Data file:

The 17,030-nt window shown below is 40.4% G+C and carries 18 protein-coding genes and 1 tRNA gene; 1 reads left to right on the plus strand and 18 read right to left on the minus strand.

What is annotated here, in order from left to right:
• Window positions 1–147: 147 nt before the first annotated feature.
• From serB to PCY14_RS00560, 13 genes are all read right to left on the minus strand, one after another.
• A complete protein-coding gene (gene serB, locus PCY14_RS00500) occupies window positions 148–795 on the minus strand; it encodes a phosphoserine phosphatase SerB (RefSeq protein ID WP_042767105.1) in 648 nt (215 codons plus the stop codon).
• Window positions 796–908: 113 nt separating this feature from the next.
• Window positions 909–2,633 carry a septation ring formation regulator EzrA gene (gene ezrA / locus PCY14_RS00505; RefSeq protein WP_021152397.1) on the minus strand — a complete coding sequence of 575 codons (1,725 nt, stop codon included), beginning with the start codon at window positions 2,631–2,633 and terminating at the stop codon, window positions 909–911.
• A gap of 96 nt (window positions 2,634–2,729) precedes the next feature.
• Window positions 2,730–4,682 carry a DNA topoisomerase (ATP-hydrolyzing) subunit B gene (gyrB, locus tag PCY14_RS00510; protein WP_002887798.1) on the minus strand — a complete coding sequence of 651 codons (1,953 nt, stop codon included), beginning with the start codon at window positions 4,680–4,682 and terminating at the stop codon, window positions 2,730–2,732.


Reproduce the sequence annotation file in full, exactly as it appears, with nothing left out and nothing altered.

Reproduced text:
The 17,030-nt window shown below is 40.4% G+C and carries 18 protein-coding genes and 1 tRNA gene; 1 reads left to right on the plus strand and 18 read right to left on the minus strand.

What is annotated here, in order from left to right:
• Window positions 1–147: 147 nt before the first annotated feature.
• From serB to PCY14_RS00560, 13 genes are all read right to left on the minus strand, one after another.
• A complete protein-coding gene (gene serB, locus PCY14_RS00500) occupies window positions 148–795 on the minus strand; it encodes a phosphoserine phosphatase SerB (RefSeq protein ID WP_042767105.1) in 648 nt (215 codons plus the stop codon).
• Window positions 796–908: 113 nt separating this feature from the next.
• Window positions 909–2,633 carry a septation ring formation regulator EzrA gene (gene ezrA / locus PCY14_RS00505; RefSeq protein WP_021152397.1) on the minus strand — a complete coding sequence of 575 codons (1,725 nt, stop codon included), beginning with the start codon at window positions 2,631–2,633 and terminating at the stop codon, window positions 909–911.
• A gap of 96 nt (window positions 2,634–2,729) precedes the next feature.
• Window positions 2,730–4,682 carry a DNA topoisomerase (ATP-hydrolyzing) subunit B gene (gyrB, locus tag PCY14_RS00510; protein WP_002887798.1) on the minus strand — a complete coding sequence of 651 codons (1,953 nt, stop codon included), beginning with the start codon at window positions 4,680–4,682 and terminating at the stop codon, window positions 2,730–2,732.